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Portugal's food Footprint study points to eating patterns and policies as levers for action

A study of the transition to a sustainable food system in Portugal reveals challenges with regards to the sustainability of Portuguese food standards as well as the fragility of local food policies throughout the country.

Since food consumption represents about 30% of Portugal’s Ecological Footprint, it has become fundamental to identify policies and actions, both at the national and local levels, that guide more sustainable eating behaviors and promote major changes in food habits in the country.

pie charts showing breakdown of Portuguese city Footprints
Ecological Footprint results for Portugal and the six cities under study (gha per capita), in 2014. NOTE: The size of each pie is scaled according to the overall Footprint of the corresponding city compared to the national average value.

Recently published in the renowned international scientific journal Science of the Total Environment under the title “Sustainable food transition in Portugal: an assessment of the Footprint of food choices and of gaps in national and local food policies“, the study was authored by researchers from the University of Aveiro and from Global Footprint Network.

The case of Portugal is particularly worth investigating, not only because it displays the largest food Footprint per capita of all the Mediterranean countries, with a high consumption of meat and fish, but also because about 1 million tons of food are wasted each year in the country.

In this context, the study sought to understand the importance of the food Footprint through the origin and the intensity of the demand for natural resources through food patterns, while evaluating the existence of food policies that are capable of transforming current food systems – or lack thereof. The use of Ecological Footprint accounting to assess the impact of food consumption on environmental sustainability challenges is particularly revealing, especially in the local context of Portuguese municipalities.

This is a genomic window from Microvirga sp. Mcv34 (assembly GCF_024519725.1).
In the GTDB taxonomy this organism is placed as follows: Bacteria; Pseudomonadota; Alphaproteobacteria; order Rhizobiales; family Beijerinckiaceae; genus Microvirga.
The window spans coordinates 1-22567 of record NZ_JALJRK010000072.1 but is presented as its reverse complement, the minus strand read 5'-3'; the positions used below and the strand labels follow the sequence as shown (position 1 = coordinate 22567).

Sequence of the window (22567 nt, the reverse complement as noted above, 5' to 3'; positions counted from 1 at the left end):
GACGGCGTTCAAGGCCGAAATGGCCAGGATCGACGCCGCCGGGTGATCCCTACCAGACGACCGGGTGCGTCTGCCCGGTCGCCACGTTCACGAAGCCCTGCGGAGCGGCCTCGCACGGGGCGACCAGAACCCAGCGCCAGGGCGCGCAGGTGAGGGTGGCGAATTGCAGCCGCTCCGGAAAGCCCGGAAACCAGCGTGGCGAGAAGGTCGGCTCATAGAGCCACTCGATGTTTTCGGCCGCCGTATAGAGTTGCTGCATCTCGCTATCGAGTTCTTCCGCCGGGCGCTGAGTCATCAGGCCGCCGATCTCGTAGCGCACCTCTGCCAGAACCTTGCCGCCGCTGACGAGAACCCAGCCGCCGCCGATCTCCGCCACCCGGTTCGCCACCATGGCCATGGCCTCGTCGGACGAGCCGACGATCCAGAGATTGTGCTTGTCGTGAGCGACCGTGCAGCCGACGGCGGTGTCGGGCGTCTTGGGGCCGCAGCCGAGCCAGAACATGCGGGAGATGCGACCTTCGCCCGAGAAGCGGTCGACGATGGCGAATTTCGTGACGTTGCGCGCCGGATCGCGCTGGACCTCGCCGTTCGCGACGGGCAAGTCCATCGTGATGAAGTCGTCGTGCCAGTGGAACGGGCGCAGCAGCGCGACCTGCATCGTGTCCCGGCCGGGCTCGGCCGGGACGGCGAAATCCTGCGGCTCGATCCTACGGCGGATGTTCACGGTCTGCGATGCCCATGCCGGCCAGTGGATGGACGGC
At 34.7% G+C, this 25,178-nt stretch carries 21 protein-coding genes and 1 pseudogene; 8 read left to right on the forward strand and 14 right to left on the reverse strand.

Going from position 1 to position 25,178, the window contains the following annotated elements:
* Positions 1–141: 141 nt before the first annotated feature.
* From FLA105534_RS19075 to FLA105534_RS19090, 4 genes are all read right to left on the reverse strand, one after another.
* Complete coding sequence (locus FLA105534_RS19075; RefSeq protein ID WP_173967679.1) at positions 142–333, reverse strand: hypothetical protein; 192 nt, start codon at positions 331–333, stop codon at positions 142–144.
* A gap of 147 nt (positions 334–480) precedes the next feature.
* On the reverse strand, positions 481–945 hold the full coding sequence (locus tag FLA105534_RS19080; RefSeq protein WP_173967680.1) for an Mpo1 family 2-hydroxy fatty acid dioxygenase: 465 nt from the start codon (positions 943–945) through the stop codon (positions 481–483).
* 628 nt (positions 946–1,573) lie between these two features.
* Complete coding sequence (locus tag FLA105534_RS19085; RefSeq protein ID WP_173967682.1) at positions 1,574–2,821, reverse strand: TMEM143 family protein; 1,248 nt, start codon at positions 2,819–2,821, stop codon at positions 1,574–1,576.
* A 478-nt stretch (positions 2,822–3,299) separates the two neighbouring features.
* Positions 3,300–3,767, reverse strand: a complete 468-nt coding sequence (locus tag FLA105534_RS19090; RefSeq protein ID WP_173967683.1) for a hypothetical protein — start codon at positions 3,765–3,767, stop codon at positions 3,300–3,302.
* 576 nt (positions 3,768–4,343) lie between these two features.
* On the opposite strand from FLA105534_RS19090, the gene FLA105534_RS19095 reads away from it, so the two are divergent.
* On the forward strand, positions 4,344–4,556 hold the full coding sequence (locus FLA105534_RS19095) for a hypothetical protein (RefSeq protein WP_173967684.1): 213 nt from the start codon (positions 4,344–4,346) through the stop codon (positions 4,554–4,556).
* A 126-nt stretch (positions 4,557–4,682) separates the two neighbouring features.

The study points to 1) the high consumption of resource-intensive foods such as meat and seafood (especially tuna, swordfish and cod) and 2) the dependence on foreign countries (such as Spain, France, Brazil, or even China) to provide food resources to meet Portuguese demand. As shown in the table below, the most dependent food categories are “bread and cereals,” “sugar, honey, sweets, chocolate, etc.”, as well as “food fats”

The study also identifies the food Footprint of six municipalities in Portugal (Almada, Bragança, Castelo Branco, Guimarães, Lagoa, and Vila Nova de Gaia), pioneers in Ecological Footprinting at the local level. The high impact of meat and fish consumption are highlighted.

The published article demonstrates the importance of structuring and supporting the governance of cities around more sustainable food systems. Although pioneers in environmental policies, the municipalities mentioned above still have a long way to go before overcoming the weaknesses identified in their food policies. This fact alone demonstrates that local food policies in Portugal are still at an immature stage — as in many other countries, as the study indicates. Strengthening the capacity of local governments to work on these issues (with multidisciplinary groups of qualified professionals, from nutritionists to forestry and agricultural engineers), strengthening coordination with national policies, particularly with the National Council for Food and Nutrition Security, and investing in strong education and awareness of civil society and businesses for behavior change, are essential paths.